Many schools assign kids school work to be done over the summer. This could range from a book report to pages and pages of math work sheets. What ever your child's school does, one thing is for sure: Summer homework won't complete itself. Parents and their students need to make a step-by-step plan for how to get that summer homework will get done...and then stick to it. Here's how:
Step 1: Assess what needs be done. Have your child go over every subject and think about whether an assignment was given.
Going to the school or teacher's websites is probably not what a kid wants to do in the first week of summer, but don't wait. Don’t forget about required reading, book reports, end-of-summer essays, projects, etc. Count pages or problems in handouts or calculate total minutes/hours required and then assess difficulty level for for your child. Decide how much homework help you should give. Will you need to monitor homework or will he work independently?
Step 2: Use a calendar to figure how many weeks your child actually has. Be sure you don’t count weeks with vacation or summer camp.
Step 3: Figure how long its going to take to complete. Maybe have your child work on some of it to see how quickly they move through it. Or quietly time your child while reading to see how many pages he can read in an hour. Determining a likely pace will help you and your child set reasonable goals.
Step 4: Encourage your child work up some weekly goals, based on what you've learned.
Some kids will do great at this; others will need help to come up with realistic goals. But have them take a shot at it, then help them tweak the goals if necessary.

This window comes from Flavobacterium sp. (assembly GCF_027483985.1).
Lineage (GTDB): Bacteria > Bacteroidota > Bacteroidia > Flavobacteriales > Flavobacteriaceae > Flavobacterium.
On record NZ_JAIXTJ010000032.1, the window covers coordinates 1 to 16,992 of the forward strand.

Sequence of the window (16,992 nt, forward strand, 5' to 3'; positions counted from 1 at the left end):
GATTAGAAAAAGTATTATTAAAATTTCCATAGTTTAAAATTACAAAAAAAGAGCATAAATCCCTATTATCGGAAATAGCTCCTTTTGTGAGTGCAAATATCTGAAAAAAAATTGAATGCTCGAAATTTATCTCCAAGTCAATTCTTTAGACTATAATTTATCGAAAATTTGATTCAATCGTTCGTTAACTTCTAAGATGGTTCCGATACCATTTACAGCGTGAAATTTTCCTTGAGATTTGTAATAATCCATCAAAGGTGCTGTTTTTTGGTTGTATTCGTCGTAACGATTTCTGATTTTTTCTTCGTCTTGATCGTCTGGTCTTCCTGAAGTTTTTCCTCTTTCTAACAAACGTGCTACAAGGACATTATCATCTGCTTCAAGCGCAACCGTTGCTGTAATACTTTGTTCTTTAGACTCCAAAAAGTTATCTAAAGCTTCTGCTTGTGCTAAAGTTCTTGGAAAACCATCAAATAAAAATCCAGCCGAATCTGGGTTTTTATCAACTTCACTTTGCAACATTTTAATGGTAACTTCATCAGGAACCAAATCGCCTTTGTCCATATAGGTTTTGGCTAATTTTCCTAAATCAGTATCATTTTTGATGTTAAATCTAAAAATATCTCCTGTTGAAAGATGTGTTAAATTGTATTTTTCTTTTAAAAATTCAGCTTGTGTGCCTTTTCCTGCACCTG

Step 5: Discuss goals and timing with your child, i.e. how often per week and what time of day he or she would like to work on summer homework.
Decide together on this strategy, keeping in mind that you may need your child to be actively engaged in an independent activity like summer homework while you are working or you may need to schedule homework for a time when you can help.
Step 6: Set a schedule for summer homework and a back-up plan. It is summer after all, so you don’t want to say no to summer fun because of summer homework. But, on the other hand, if home work gets delayed indefinitely every time something fun comes along, it may not get done.
Step 7: Stick to it. It's one thing to create a plan it's another to do it. This is perhaps the hardest part of all. But you will be happy you did when you are enjoying those last weeks of summer instead of scrambling to get all the school work finished.